3. The Court cannot determine whether or not the use of contraceptives or participation in support of
modern RH measures (a) is moral from a religious standpoint; or, (b) right or wrong according to one’s
dogma or belief. However, the Court has the authority to determine whether or not the RH Law
contravenes the Constitutional guarantee of religious freedom.

The State may pursue its legitimate secular objectives without being dictated upon the policies of any one
religion. To allow religious sects to dictate policy or restrict other groups would violate Article III, Section 5
of the Constitution or the Establishment Clause. This would cause the State to adhere to a particular
religion, and thus, establishes a state religion. Thus, the State can enhance its population control program
through the RH Law even if the promotion of contraceptive use is contrary to the religious beliefs of e.g. the

4. Section 23A (2)(i) of the RH Law, which permits RH procedures even with only the consent of the
spouse undergoing the provision (disregarding spousal content), intrudes into martial privacy and
autonomy and goes against the constitutional safeguards for the family as the basic social institution.
Particularly, Section 3, Article XV of the Constitution mandates the State to defend: (a) the right of
spouses to found a family in accordance with their religious convictions and the demands of
responsible parenthood and (b) the right of families or family associations to participate in the
planning and implementation of policies and programs that affect them. The RH Law cannot infringe
upon this mutual decision-making, and endanger the institutions of marriage and the family.

The exclusion of parental consent in cases where a minor undergoing a procedure is already a parent or has
had a miscarriage (Section 7 of the RH Law) is also anti-family and violates Article II, Section 12 of the
Constitution, which states: “The natural and primary right and duty of parents in the rearing of the youth for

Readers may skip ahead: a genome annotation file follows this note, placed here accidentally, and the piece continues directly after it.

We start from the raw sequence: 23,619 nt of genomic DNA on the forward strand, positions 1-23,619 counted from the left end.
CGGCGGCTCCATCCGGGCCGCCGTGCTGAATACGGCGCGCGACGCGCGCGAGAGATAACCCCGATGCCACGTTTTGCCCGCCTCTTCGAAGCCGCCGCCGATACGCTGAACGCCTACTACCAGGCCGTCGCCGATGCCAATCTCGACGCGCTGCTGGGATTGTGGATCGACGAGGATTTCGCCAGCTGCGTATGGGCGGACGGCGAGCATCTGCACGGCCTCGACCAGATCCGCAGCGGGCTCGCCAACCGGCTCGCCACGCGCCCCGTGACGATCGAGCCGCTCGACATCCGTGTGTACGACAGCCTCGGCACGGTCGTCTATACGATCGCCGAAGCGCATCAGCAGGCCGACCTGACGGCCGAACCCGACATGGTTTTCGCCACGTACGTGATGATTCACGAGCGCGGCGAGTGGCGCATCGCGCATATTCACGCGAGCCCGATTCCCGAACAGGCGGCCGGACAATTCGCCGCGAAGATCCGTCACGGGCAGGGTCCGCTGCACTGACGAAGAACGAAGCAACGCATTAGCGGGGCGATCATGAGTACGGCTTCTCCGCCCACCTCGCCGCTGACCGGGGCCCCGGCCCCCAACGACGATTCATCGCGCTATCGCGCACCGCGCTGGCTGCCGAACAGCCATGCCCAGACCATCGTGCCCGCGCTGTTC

civic efficiency and the development of moral character shall receive the support of the Government.” In
addition, the portion of Section 23(a)(ii) which reads “in the case of minors, the written consent of parents
or legal guardian or, in their absence, persons exercising parental authority or next-of-kin shall be required
only in elective surgical procedures” is invalid as it denies the right of parental authority in cases where what
is involved is “non-surgical procedures.”

However, a minor may receive information (as opposed to procedures) about family planning services.
Parents are not deprived of parental guidance and control over their minor child in this situation and may
assist her in deciding whether to accept or reject the information received. In addition, an exception may be
made in life-threatening procedures.
5. The Court declined to rule on the constitutionality of Section 14 of the RH Law, which mandates the
State to provide Age-and Development-Appropriate Reproductive Health Education. Although
educators might raise their objection to their participation in the RH education program, the Court
reserves its judgment should an actual case be filed before it.

Any attack on its constitutionality is premature because the Department of Education has not yet formulated
a curriculum on age-appropriate reproductive health education.

Section 12, Article II of the Constitution places more importance on the role of parents in the development
of their children with the use of the term “primary”. The right of parents in upbringing their youth is superior
to that of the State.

The provisions of Section 14 of the RH Law and corresponding provisions of the IRR supplement (rather
than supplant) the right and duties of the parents in the moral development of their children.

By incorporating parent-teacher-community associations, school officials, and other interest groups in